What hacker doesn’t want a plasma cutter? Even if you aren’t MacGyver, you can probably build this one in a few minutes using things you have on hand. The catch? You probably can’t cut anything more than tin foil with it, and it is probably more a carbon-air arc gouger (which uses plasma) than a true plasma cutter. Still, as [Little Shop of Physics] shows on the video, it does a fine job of slicing right through foil.
If you are like us, you are back now after getting four 9V batteries, some tin foil, a pencil lead, and some clip leads and trying it. If you have more self-restraint than we do, you might want to think about what you are going to put the tin foil over. In the video, they used a laundry basket and a rubber band, but anything that keeps the foil suspended would do the trick.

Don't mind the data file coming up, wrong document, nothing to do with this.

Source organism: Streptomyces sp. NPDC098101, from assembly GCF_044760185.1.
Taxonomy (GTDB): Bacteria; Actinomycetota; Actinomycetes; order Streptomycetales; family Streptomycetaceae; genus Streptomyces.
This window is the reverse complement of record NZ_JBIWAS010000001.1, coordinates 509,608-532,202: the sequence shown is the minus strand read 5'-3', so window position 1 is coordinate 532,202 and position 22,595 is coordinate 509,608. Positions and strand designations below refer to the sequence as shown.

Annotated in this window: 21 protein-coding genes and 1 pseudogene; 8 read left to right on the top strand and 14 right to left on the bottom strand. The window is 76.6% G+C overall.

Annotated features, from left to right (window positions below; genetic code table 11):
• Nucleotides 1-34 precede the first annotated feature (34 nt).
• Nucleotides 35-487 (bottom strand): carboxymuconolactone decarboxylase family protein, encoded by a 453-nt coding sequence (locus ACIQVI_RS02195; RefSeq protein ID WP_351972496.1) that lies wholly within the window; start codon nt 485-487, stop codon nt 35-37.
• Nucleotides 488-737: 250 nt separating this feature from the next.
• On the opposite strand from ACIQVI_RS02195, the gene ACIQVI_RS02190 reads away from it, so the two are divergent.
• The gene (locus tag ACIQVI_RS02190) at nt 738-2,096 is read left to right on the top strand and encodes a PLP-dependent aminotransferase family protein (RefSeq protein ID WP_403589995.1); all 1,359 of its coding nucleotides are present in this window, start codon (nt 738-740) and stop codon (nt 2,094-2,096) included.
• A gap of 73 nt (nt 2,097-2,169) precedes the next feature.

Although it isn’t really a practical plasma cutter, we were thinking about strapping something like this to a 3D printer and cutting foil stencils. The jagged edges on the video are, hopefully, more from being operated by hand and less from the jagged mini-lightning bolt vaporizing the foil.
Continue reading “Build a Baby Plasma Cutter–Right Now!”
If you have been wondering what it takes to build a CNC Plasma Cutter then get ready to look no further. [Desert Fabworks] has documented the trials and tribulations of their CNC Plasma Cutter build. Saying it is extremely detailed would be an understatement. They cover everything from choosing components to machine setup.